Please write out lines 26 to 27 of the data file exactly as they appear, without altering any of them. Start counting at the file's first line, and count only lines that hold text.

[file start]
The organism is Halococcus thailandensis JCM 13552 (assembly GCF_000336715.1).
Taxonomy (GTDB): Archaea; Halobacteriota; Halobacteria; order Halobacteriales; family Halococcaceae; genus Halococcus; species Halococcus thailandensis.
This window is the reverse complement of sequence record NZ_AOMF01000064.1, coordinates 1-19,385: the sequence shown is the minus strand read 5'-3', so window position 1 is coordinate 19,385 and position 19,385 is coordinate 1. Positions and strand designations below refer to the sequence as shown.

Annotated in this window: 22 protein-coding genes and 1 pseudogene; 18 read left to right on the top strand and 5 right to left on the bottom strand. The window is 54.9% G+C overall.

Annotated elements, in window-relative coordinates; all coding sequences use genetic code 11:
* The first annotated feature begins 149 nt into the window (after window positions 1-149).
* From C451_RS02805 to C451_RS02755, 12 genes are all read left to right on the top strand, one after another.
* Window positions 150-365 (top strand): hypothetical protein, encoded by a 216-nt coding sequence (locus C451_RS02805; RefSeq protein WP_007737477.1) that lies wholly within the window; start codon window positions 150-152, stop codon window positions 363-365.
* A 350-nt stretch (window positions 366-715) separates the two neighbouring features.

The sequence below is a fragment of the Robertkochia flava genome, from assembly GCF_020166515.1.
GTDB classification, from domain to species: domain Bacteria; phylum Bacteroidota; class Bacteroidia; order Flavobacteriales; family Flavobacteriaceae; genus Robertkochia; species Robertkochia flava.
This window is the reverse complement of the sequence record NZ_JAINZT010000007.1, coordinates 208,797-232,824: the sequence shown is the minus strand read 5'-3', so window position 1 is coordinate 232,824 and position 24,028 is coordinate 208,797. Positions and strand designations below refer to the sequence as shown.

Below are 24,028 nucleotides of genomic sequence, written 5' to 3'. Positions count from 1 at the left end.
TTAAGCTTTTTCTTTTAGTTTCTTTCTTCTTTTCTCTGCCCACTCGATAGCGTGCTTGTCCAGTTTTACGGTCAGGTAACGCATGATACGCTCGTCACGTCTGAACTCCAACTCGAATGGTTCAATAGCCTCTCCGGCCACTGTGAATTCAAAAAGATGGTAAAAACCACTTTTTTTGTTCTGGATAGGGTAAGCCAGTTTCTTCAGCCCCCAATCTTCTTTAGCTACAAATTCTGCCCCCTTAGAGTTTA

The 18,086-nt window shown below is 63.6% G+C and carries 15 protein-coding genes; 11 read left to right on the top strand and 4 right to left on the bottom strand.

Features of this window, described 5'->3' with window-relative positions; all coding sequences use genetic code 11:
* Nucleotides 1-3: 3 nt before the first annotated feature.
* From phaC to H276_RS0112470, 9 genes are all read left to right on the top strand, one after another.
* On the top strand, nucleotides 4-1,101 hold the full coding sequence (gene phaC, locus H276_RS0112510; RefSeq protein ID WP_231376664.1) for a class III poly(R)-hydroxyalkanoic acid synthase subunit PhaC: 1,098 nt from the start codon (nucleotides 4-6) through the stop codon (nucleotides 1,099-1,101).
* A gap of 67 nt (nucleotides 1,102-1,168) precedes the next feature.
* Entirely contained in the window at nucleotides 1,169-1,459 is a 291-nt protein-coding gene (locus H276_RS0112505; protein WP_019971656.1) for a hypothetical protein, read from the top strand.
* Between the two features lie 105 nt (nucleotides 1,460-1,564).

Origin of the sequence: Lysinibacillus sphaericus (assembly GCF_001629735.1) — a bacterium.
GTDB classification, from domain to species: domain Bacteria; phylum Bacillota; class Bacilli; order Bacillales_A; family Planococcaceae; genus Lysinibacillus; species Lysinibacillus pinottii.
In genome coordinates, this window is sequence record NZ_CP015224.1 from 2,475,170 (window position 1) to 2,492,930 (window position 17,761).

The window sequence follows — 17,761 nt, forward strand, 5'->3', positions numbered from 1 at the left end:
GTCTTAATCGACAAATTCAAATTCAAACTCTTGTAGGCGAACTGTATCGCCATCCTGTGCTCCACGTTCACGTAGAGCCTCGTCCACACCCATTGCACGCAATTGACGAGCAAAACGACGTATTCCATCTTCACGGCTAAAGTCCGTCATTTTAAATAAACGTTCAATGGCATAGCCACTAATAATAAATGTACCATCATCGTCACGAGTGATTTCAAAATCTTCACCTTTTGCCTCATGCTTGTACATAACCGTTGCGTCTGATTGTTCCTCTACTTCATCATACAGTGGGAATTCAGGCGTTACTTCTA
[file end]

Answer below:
The window sequence follows — 17,761 nt, forward strand, 5'->3', positions numbered from 1 at the left end:
GTCTTAATCGACAAATTCAAATTCAAACTCTTGTAGGCGAACTGTATCGCCATCCTGTGCTCCACGTTCACGTAGAGCCTCGTCCACACCCATTGCACGCAATTGACGAGCAAAACGACGTATTCCATCTTCACGGCTAAAGTCCGTCATTTTAAATAAACGTTCAATGGCATAGCCACTAATAATAAATGTACCATCATCGTCACGAGTGATTTCAAAATCTTCACCTTTTGCCTCATGCTTGTACATAACCGTTGCGTCTGATTGTTCCTCTACTTCATCATACAGTGGGAATTCAGGCGTTACTTCTA